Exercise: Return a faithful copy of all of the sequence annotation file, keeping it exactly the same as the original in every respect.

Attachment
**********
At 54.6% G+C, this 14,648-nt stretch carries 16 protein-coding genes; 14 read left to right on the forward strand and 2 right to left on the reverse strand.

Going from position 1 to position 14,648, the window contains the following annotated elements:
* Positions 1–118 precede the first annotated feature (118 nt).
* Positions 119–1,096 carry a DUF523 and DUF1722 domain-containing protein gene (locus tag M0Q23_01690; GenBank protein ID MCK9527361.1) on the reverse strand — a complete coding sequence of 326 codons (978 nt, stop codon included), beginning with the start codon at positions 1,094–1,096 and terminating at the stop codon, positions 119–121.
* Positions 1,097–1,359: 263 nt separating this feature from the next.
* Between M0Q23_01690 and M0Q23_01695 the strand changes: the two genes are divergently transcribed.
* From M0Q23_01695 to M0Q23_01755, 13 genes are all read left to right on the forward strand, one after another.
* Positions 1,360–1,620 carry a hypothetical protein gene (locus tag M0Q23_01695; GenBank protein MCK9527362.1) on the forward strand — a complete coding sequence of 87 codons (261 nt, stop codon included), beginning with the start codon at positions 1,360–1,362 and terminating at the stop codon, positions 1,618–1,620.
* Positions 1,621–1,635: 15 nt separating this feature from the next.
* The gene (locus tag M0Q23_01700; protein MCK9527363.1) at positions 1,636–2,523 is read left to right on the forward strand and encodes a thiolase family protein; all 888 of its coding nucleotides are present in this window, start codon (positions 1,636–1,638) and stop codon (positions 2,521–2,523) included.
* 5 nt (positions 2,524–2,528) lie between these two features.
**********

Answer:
At 54.6% G+C, this 14,648-nt stretch carries 16 protein-coding genes; 14 read left to right on the forward strand and 2 right to left on the reverse strand.

Going from position 1 to position 14,648, the window contains the following annotated elements:
* Positions 1–118 precede the first annotated feature (118 nt).
* Positions 119–1,096 carry a DUF523 and DUF1722 domain-containing protein gene (locus tag M0Q23_01690; GenBank protein ID MCK9527361.1) on the reverse strand — a complete coding sequence of 326 codons (978 nt, stop codon included), beginning with the start codon at positions 1,094–1,096 and terminating at the stop codon, positions 119–121.
* Positions 1,097–1,359: 263 nt separating this feature from the next.
* Between M0Q23_01690 and M0Q23_01695 the strand changes: the two genes are divergently transcribed.
* From M0Q23_01695 to M0Q23_01755, 13 genes are all read left to right on the forward strand, one after another.
* Positions 1,360–1,620 carry a hypothetical protein gene (locus tag M0Q23_01695; GenBank protein MCK9527362.1) on the forward strand — a complete coding sequence of 87 codons (261 nt, stop codon included), beginning with the start codon at positions 1,360–1,362 and terminating at the stop codon, positions 1,618–1,620.
* Positions 1,621–1,635: 15 nt separating this feature from the next.
* The gene (locus tag M0Q23_01700; protein MCK9527363.1) at positions 1,636–2,523 is read left to right on the forward strand and encodes a thiolase family protein; all 888 of its coding nucleotides are present in this window, start codon (positions 1,636–1,638) and stop codon (positions 2,521–2,523) included.
* 5 nt (positions 2,524–2,528) lie between these two features.